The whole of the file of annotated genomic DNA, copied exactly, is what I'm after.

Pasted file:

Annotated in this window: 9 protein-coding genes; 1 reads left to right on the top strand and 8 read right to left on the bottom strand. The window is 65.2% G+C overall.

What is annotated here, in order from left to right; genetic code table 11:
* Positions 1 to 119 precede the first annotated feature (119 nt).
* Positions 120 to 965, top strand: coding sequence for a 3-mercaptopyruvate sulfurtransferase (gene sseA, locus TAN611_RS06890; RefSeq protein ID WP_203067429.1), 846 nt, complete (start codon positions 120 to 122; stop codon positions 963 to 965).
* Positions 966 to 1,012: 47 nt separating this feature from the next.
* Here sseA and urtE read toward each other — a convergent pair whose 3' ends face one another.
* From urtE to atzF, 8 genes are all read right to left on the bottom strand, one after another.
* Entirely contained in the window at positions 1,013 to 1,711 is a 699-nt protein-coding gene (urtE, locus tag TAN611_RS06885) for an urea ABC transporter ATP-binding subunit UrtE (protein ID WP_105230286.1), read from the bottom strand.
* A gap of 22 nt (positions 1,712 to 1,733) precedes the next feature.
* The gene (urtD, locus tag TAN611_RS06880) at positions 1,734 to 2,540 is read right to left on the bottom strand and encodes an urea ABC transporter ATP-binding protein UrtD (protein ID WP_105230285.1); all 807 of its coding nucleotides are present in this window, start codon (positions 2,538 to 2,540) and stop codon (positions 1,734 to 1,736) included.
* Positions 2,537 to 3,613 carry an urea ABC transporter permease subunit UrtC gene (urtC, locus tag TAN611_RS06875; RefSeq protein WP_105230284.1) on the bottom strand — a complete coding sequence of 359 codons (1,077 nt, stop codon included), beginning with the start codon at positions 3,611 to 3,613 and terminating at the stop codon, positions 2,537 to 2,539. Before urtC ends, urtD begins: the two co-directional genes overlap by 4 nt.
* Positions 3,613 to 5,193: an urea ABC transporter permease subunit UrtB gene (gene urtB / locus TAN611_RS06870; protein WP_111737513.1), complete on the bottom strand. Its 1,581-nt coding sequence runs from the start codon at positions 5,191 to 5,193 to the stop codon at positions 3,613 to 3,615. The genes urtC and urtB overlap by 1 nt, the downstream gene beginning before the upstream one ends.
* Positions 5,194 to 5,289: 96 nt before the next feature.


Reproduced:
Annotated in this window: 9 protein-coding genes; 1 reads left to right on the top strand and 8 read right to left on the bottom strand. The window is 65.2% G+C overall.

What is annotated here, in order from left to right; genetic code table 11:
* Positions 1 to 119 precede the first annotated feature (119 nt).
* Positions 120 to 965, top strand: coding sequence for a 3-mercaptopyruvate sulfurtransferase (gene sseA, locus TAN611_RS06890; RefSeq protein ID WP_203067429.1), 846 nt, complete (start codon positions 120 to 122; stop codon positions 963 to 965).
* Positions 966 to 1,012: 47 nt separating this feature from the next.
* Here sseA and urtE read toward each other — a convergent pair whose 3' ends face one another.
* From urtE to atzF, 8 genes are all read right to left on the bottom strand, one after another.
* Entirely contained in the window at positions 1,013 to 1,711 is a 699-nt protein-coding gene (urtE, locus tag TAN611_RS06885) for an urea ABC transporter ATP-binding subunit UrtE (protein ID WP_105230286.1), read from the bottom strand.
* A gap of 22 nt (positions 1,712 to 1,733) precedes the next feature.
* The gene (urtD, locus tag TAN611_RS06880) at positions 1,734 to 2,540 is read right to left on the bottom strand and encodes an urea ABC transporter ATP-binding protein UrtD (protein ID WP_105230285.1); all 807 of its coding nucleotides are present in this window, start codon (positions 2,538 to 2,540) and stop codon (positions 1,734 to 1,736) included.
* Positions 2,537 to 3,613 carry an urea ABC transporter permease subunit UrtC gene (urtC, locus tag TAN611_RS06875; RefSeq protein WP_105230284.1) on the bottom strand — a complete coding sequence of 359 codons (1,077 nt, stop codon included), beginning with the start codon at positions 3,611 to 3,613 and terminating at the stop codon, positions 2,537 to 2,539. Before urtC ends, urtD begins: the two co-directional genes overlap by 4 nt.
* Positions 3,613 to 5,193: an urea ABC transporter permease subunit UrtB gene (gene urtB / locus TAN611_RS06870; protein WP_111737513.1), complete on the bottom strand. Its 1,581-nt coding sequence runs from the start codon at positions 5,191 to 5,193 to the stop codon at positions 3,613 to 3,615. The genes urtC and urtB overlap by 1 nt, the downstream gene beginning before the upstream one ends.
* Positions 5,194 to 5,289: 96 nt before the next feature.